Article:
What to do throughout the year to prepare for summer camp
Planning for Camp in February
Continue reviewing informational materials you picked up at fairs, or requested by mail. If you know other families with values similar to yours, ask the parents what camps they sent their kids to, and why. You may find some new leads that way; “parents tend to be very honest with each other about their kids’ camping experiences,” Flax notes.
Planning for Camp in March
Thinking of an overnight camp for your child? See if the camp director or another key staffer will pay a visit to your home for a 1-on-1 meeting. This is a service many overnight camps provide, “and it’s a great thing, especially if you haven’t gone to visit the camp in the summer.” The staffer will spend about an hour with you, telling you more about the camp and finding out more about your child and family. “If you do pick them, it will give them great insight into what would be a good bunk placement for your child,” Flax shares. Make sure you’ve scheduled your child’s annual physical exam if you haven’t already. You’ll want to make sure your child is healthy and lice-free, and camps require the exam records.
Planning for Camp in April
Camps start having spring festivals right about now—visit any you missed in the fall, or have a second look around if you need to. And if you’ll be sending your kid to an overnight camp, “make sure she’s okay sleeping at someone else’s house, whether it’s a grandparent’s or friend’s,” Flax advises. The more practice she gets, the more easily she’ll adjust to sleeping at camp.
Planning for Camp in May
By now you’ve likely chosen a camp. There may be a welcome barbecue or other event for newbies, which you and/or your child should make a point of attending if possible. Encourage your child to share any fears or hesitations he has about camp, so you can get them cleared up with the staff. Anxious kids can often be teamed up with “big brother” or “big sister,” an older camper who can call them in advance and give them their perspective on camp—ask if it’s possible. If your child will be going to sleepaway camp, “make sure he can take care of his basic needs,” Flax recommends. “He’ll have to figure out how to take a shower and wash his hair on his own and brush his teeth consistently. And does he know how to make his bed?” Order camp merchandise if needed. Pack overnight camp trunks; include your child in the process to build excitement (and to help him recognize his belongings once he’s at camp!)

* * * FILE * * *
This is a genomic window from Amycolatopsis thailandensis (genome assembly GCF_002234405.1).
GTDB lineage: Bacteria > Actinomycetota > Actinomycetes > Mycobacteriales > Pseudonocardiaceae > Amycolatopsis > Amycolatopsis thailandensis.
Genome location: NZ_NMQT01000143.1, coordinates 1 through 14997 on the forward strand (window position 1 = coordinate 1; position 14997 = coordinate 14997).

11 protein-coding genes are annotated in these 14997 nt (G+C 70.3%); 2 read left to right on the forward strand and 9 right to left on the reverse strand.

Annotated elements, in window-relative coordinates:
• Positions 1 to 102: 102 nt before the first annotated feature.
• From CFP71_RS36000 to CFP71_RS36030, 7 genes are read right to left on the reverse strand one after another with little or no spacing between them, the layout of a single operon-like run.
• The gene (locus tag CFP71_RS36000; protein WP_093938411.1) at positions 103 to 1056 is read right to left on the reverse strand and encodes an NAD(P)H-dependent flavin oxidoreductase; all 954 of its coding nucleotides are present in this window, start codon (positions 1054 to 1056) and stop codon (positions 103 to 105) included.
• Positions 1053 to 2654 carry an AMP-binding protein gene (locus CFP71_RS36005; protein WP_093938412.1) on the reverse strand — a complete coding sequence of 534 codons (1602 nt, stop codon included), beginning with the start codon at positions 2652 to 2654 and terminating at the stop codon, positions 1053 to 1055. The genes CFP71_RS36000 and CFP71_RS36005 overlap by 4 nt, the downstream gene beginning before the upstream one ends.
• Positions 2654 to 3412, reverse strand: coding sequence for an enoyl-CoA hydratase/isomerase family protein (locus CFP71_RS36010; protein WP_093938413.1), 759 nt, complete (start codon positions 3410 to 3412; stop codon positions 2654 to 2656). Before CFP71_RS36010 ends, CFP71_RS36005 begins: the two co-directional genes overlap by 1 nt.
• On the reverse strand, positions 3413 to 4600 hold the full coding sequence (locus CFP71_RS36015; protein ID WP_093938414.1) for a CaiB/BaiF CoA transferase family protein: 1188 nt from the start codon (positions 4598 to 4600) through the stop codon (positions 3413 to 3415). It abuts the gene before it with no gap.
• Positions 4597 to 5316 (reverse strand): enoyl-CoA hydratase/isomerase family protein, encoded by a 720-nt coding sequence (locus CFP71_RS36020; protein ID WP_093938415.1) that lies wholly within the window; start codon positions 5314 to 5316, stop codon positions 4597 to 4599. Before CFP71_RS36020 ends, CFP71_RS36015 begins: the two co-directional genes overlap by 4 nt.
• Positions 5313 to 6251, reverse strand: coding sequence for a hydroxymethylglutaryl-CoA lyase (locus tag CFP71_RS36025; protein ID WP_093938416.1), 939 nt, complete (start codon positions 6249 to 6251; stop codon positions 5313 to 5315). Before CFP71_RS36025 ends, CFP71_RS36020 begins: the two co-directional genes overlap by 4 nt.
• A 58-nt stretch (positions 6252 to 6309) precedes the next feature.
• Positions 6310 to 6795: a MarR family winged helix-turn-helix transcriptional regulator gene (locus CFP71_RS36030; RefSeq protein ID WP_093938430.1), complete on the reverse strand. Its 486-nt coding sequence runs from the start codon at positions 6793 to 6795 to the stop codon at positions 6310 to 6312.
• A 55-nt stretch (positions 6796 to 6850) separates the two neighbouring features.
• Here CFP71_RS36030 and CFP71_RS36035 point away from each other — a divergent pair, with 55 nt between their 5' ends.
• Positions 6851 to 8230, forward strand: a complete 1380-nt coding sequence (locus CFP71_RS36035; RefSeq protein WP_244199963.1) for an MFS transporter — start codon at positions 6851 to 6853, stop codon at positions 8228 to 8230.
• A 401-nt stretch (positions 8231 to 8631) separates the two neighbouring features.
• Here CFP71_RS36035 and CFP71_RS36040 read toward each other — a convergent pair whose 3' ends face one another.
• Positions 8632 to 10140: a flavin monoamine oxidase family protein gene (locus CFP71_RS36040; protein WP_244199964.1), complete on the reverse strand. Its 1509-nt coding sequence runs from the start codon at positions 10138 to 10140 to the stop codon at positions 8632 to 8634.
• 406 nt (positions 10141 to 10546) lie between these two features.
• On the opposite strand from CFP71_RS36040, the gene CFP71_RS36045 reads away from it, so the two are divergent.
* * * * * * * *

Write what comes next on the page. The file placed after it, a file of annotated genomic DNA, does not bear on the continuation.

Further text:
Planning for Camp in June
Finish packing day-camp backpacks. Take care of last-minute things that may be hard to do once your child is busy, such as getting her a haircut. If the camp gave your child a T-shirt, let her start wearing it to school and out, to help her get used to the idea of being a camper, and get her excited about it. Put camp magnets on the refrigerator and decals on your car to show your child that there’s a buy-in for the whole family.